BERKLEY, Mich. (WXYZ) — Doctors are sounding the alarm about a pediatric hepatitis outbreak after the Centers for Disease Control and Prevention issued an alert to notify medical professionals.
The cause of the outbreak is unknown at this time.
“Is this the next thing? Hepatitis. Who would ever think that with children?’ Rusty Cline asked.
There are so many questions running though Cline’s head as he thinks about his two young children.
“Is this a whole new pandemic? Is this something we are going to have to deal with?” he continued. “I read it effects their kidneys or liver, something internally. Just another thing a parent has to deal with — it's terrible.”
Local doctors say the virus attacks the liver.
“It can be severe. The liver will stop working,” Dr. Najeeb Zoubi said.
Zoubi is the director of the liver transplant program at Children’s Hospital of Michigan in Detroit.
He’s been monitoring the outbreak that was first identified in Europe before making its way to the United States.
“Scotland gets seven or eight cases per year and within a short period of time — two months — they got 10. That’s a huge increase for them,” Zoubi explained.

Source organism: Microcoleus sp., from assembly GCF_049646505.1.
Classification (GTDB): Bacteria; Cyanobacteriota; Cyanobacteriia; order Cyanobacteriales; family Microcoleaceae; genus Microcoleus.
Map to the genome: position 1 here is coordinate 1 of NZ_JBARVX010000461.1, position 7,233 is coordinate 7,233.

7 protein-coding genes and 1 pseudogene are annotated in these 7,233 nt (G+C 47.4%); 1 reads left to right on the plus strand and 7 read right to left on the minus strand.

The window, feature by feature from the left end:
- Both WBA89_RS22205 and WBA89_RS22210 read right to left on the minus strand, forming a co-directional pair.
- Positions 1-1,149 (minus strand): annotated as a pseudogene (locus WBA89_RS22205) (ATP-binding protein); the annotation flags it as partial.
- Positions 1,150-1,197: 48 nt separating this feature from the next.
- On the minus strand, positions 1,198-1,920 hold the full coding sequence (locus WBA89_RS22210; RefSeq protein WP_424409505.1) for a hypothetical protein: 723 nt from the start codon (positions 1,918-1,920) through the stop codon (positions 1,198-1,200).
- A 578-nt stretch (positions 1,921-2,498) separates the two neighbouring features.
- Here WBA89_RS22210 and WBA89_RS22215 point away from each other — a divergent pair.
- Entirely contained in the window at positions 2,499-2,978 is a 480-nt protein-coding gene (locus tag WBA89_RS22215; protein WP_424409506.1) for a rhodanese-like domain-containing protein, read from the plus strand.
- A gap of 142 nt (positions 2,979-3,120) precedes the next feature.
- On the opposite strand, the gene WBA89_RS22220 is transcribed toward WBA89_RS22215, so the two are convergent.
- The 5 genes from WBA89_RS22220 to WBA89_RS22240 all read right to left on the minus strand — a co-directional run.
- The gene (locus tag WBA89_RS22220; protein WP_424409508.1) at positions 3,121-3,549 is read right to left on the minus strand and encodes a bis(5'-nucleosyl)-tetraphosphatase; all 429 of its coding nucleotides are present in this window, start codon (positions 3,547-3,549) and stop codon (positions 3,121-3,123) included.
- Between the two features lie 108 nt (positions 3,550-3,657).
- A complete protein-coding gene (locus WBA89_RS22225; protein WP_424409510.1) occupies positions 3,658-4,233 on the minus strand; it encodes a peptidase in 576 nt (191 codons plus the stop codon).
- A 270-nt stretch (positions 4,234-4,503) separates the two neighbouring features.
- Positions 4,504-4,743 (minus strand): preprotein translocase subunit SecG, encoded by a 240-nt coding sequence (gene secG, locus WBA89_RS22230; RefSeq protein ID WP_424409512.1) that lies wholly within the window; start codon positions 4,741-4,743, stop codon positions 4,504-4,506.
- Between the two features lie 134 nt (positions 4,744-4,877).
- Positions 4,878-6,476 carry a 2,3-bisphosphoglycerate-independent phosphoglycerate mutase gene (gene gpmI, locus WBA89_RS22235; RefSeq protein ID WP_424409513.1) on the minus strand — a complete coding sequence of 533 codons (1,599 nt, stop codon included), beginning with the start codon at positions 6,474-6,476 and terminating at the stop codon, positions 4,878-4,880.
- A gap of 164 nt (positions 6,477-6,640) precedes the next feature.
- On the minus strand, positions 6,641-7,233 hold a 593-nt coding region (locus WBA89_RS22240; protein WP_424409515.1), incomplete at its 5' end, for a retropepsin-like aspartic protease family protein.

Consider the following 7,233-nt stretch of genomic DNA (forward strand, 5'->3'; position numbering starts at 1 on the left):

The CDC says a cluster of nine hepatitis cases were spotted in Alabama in children ranging in age from 1 to 6.
There are now cases in North Carolina and Illinois. At the moment, no cases have been reported in Michigan.
“Majority of the cases recovered on their own, meaning they were in the hospital, but they did not need the liver transplant,” Zoubi said.
Right now, the cause is unknown, but the CDC says “at this time, we believe adenovirus may be the cause for these reported cases, but investigators are still learning more“
In a statement, CDC states that “Adenoviruses spread from person-to-person and most commonly cause respiratory illness, but depending on the type, can also cause other illnesses such as gastroenteritis (inflammation of the stomach or intestines), conjunctivitis (pink eye), and cystitis (bladder infection).”
Zoubi added, “There are many cases that tested positive adenovirus. Usually, adenovirus will give you a cold and diarrhea, not liver failure.”
He says he doesn’t want parents to panic. He just wants them to be aware of the signs.
“Increase sleepiness, fatigue, feeling weak. Sometimes you can see jaundice, yellowish discoloration of the eyes,” he said.
Worldwide, there are at least 169 cases and one death.
“It might reach Michigan. I am kind of optimistic that most of the cases won’t require a liver transplant,” Zoubi said.
“It’s a wait and see game. Just like everything else. How bad is this going to be? How quickly will it spread?” Cline said.
Zoubi also adds that if you start noticing symptoms in your children, ask your pediatrician to run some blood tests to check your child’s liver enzymes.
More information about the outbreak can be found on the CDC's website.